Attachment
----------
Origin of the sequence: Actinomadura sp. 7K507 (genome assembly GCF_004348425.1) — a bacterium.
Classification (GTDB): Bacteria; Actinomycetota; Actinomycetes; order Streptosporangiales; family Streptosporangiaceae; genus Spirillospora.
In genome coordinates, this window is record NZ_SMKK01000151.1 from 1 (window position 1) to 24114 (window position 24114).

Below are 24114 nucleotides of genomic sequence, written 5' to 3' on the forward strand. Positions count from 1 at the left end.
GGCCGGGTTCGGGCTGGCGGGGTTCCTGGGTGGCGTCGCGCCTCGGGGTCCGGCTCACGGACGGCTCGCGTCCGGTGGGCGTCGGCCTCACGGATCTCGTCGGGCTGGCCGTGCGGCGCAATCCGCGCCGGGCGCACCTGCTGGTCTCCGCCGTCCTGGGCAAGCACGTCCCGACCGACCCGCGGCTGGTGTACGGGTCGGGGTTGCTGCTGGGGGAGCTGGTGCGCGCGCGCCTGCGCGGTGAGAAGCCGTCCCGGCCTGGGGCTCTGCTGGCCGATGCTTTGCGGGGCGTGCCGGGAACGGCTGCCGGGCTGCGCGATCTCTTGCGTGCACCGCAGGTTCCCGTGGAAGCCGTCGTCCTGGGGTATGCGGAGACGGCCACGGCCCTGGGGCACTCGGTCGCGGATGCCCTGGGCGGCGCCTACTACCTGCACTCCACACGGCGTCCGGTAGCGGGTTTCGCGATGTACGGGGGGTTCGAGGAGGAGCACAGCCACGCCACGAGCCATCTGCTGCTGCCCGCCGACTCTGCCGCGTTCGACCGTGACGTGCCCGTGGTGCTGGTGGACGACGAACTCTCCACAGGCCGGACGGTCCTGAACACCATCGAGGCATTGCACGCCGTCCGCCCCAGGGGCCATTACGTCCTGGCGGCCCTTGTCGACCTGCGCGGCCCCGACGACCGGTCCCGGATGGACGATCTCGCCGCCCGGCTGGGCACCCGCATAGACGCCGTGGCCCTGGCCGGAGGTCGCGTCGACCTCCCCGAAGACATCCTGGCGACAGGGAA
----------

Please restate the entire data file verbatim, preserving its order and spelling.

Origin of the sequence: Actinomadura sp. 7K507 (genome assembly GCF_004348425.1) — a bacterium.
Classification (GTDB): Bacteria; Actinomycetota; Actinomycetes; order Streptosporangiales; family Streptosporangiaceae; genus Spirillospora.
In genome coordinates, this window is record NZ_SMKK01000151.1 from 1 (window position 1) to 24114 (window position 24114).

Below are 24114 nucleotides of genomic sequence, written 5' to 3' on the forward strand. Positions count from 1 at the left end.
GGCCGGGTTCGGGCTGGCGGGGTTCCTGGGTGGCGTCGCGCCTCGGGGTCCGGCTCACGGACGGCTCGCGTCCGGTGGGCGTCGGCCTCACGGATCTCGTCGGGCTGGCCGTGCGGCGCAATCCGCGCCGGGCGCACCTGCTGGTCTCCGCCGTCCTGGGCAAGCACGTCCCGACCGACCCGCGGCTGGTGTACGGGTCGGGGTTGCTGCTGGGGGAGCTGGTGCGCGCGCGCCTGCGCGGTGAGAAGCCGTCCCGGCCTGGGGCTCTGCTGGCCGATGCTTTGCGGGGCGTGCCGGGAACGGCTGCCGGGCTGCGCGATCTCTTGCGTGCACCGCAGGTTCCCGTGGAAGCCGTCGTCCTGGGGTATGCGGAGACGGCCACGGCCCTGGGGCACTCGGTCGCGGATGCCCTGGGCGGCGCCTACTACCTGCACTCCACACGGCGTCCGGTAGCGGGTTTCGCGATGTACGGGGGGTTCGAGGAGGAGCACAGCCACGCCACGAGCCATCTGCTGCTGCCCGCCGACTCTGCCGCGTTCGACCGTGACGTGCCCGTGGTGCTGGTGGACGACGAACTCTCCACAGGCCGGACGGTCCTGAACACCATCGAGGCATTGCACGCCGTCCGCCCCAGGGGCCATTACGTCCTGGCGGCCCTTGTCGACCTGCGCGGCCCCGACGACCGGTCCCGGATGGACGATCTCGCCGCCCGGCTGGGCACCCGCATAGACGCCGTGGCCCTGGCCGGAGGTCGCGTCGACCTCCCCGAAGACATCCTGGCGACAGGGAA